Just minutes before the Duval County school board approved a comprehensive plan to reopen schools, President Donald Trump announced the cancellation of the Republican National convention in Jacksonville.
The surprise move by Trump is relevant to the school plan because Duval County Public Schools Superintendent Dr. Diana Greene has argued that the district should not have to follow an emergency order issued by the Florida Department of Education because the county expected a large influx of visitors, and possibly a surge of new cases when the RNC arrived in late August.
Despite the cancellation, Greene said it doesn’t change a thing. What remains to be seen is if the state feels the same way.
The Duval school district must now submit its hybrid reopening plan to the state for approval. If it is denied, the district could lose out on at least $70 million in funding.
That was just one of many major developments in the education world over the past few days.
Next week, Greene and other Duval County education leaders will join News4Jax for a virtual forum to talk about the reopening plan and answer questions.
The Facing The Fall Virtual Town Hall scheduled for 11 a.m. next Thursday and will be hosted by anchor Bruce Hamilton and education reporter Joe McLean.
Our education team will field questions from the public and bring them to those in charge of making decisions. You can begin to leave your questions at the link at the bottom of this newsletter.
Now, let’s check out the latest education developments:
The Duval County school board approved 5-2 a proposed school reopening plan that would push back the start date 10 days and keep a virtual hybrid learning model in place for some students. Some key takeaways: the new plan would start the school year Aug. 20 and the deadline for online learning registration has been extended another week. While the majority of the school board agreed it was the best plan possible under the circumstances, not all teachers and parents agreed.
DCPS: Over 43K students lack technology needed for Duval HomeRoom; district eyes purchase of 50K devices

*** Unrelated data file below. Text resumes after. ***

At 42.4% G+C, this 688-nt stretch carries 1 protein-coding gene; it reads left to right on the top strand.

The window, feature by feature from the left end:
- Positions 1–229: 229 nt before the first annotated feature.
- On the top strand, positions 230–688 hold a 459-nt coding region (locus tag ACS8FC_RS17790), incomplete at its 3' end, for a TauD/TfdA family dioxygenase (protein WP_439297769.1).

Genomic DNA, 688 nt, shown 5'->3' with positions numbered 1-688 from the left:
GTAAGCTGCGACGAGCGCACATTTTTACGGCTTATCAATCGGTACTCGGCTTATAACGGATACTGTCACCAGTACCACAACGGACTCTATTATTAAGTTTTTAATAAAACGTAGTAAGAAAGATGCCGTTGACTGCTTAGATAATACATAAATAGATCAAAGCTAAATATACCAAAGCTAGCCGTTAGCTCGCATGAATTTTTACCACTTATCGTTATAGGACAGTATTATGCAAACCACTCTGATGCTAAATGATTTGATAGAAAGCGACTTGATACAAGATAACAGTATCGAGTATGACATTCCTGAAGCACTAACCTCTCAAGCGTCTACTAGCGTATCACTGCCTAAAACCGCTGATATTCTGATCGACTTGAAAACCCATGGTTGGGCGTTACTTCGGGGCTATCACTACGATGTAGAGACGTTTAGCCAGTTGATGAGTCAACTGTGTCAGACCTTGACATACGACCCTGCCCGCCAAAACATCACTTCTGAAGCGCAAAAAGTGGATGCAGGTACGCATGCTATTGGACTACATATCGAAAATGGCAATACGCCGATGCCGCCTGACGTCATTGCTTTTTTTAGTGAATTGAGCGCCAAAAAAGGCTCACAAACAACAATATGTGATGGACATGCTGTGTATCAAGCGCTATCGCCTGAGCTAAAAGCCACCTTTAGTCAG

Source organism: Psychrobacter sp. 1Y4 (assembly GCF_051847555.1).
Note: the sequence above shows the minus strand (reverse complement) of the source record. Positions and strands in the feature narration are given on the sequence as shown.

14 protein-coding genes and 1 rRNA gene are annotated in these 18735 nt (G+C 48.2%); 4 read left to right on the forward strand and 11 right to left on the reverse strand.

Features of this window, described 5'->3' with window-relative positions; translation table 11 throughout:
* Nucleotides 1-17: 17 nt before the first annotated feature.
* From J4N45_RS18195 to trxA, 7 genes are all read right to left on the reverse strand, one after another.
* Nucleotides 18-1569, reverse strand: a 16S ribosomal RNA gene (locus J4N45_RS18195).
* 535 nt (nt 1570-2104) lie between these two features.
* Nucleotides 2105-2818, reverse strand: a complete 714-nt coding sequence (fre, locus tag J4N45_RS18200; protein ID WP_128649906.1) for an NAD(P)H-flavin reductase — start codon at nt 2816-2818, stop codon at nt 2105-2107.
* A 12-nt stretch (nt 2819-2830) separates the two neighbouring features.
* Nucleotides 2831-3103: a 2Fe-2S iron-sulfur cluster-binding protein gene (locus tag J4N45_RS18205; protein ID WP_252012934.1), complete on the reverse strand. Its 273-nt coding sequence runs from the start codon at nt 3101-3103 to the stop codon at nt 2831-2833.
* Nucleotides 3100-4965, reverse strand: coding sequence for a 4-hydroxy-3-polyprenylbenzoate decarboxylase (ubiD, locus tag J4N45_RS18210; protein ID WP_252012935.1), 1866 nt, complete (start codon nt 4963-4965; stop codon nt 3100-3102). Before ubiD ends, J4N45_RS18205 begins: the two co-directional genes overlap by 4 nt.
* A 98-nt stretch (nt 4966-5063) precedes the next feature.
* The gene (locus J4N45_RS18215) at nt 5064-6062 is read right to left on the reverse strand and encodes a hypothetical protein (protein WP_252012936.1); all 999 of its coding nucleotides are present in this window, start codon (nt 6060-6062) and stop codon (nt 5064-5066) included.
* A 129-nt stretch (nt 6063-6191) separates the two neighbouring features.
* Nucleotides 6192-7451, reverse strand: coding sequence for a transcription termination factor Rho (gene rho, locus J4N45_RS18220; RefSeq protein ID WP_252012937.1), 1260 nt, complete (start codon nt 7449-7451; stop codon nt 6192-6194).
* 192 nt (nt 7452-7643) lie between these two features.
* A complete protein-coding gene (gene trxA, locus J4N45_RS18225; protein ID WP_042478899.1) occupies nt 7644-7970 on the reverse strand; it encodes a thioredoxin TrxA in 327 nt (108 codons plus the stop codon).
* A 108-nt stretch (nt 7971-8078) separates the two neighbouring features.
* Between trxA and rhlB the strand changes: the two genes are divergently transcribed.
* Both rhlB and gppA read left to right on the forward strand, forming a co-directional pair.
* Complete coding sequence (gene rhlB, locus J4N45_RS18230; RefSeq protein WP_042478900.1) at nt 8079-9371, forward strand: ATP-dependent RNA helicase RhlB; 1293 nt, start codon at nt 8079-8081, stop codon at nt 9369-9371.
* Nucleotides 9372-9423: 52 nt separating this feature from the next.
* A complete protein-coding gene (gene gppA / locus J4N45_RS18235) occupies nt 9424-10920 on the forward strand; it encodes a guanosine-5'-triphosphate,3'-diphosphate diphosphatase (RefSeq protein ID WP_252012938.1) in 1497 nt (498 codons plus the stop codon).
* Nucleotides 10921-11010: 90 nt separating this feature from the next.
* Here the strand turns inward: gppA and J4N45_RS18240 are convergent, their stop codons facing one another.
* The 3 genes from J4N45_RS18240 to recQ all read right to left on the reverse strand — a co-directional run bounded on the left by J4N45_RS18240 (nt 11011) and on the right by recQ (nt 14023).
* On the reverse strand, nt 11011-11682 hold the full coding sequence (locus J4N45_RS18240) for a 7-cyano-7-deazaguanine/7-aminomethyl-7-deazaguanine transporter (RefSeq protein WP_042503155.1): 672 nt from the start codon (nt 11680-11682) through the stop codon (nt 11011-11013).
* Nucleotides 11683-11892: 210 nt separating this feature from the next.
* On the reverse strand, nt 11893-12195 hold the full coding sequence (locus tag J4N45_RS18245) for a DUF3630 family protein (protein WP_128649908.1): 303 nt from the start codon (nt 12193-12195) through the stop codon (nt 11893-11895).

One of the challenges with the school reopening plan in Duval County is making sure all students have access to a computer. Currently, 43,000 students lack the technology that they need to effectively participate in Duval HomeRoom.
The Florida High School Athletic Association reversed course on Thursday night, hitting the pause button on the start of the fall sports season following days of backlash from all corners of the state to keep the calendar unchanged. Summer conditioning workouts can continue.
The teachers union and school district in St. Johns County are working to negotiate options for older teachers who might not feel safe returning to school next month. The St. Johns Education Association (SJEA), which represents the nearly 2,700 teachers in the county, and the school district began negotiating that and other teacher options on Wednesday.
According to Superintendent Kathy Burns, out of 11,876 students, about 10,000 families have chosen the option to return to class. Around 850 families have chosen school-based distance learning, and the remainder has chosen virtual learning from Nassau Virtual School. A few hundred families still hadn’t submitted responses.
The superintendent of Catholic schools for the Diocese of St. Augustine on Thursday announced schools would begin the new school year on August 19, not August 10 as was previously planned.
A survey from Florida Education Association, the state’s largest teachers union, found 3 of 4 teachers don’t think it’s safe to reopen now.
The Centers for Disease Control and Prevention has released new guidelines for reopening schools, and officials said parents need to take the lead in working to keep COVID-19 from impacting schools.
President Donald Trump on Thursday said school districts in states and cities that are considered COVID-19 hotspots should delay reopening schools “for a few weeks” but emphasized that campuses should reopen for the fall term. Trump even said Florida’s caseload is a “problem” in the country.
What are your back-to-school questions?
What are your burning questions as students prepare to return to school in August? Follow this link to submit a question and the News4Jax Education Team will work to get the answer.
Meet the Facing the Fall team
The News4Jax education team is led by reporter Joe McLean (email@example.com) who has nearly 10 years of experience as an investigative journalist covering everything from education to politics in Missouri.
Joining him is digital reporter Travis Gibson (firstname.lastname@example.org), a Jacksonville native and former high school sports reporter who has written about race issues and allegations of abuse on university and high school campuses across the country.
The goal is to have our reporters bring your questions and concerns to education leaders and hold them accountable. You’ll see their work online and on TV starting this week and throughout the school year.
Facing the Fall is our newsletter covering Jacksonville’s return to school. Interested? You’re already signed up. Our team of reporters will send updates to keep you informed. Not interested? Unsubscribe here.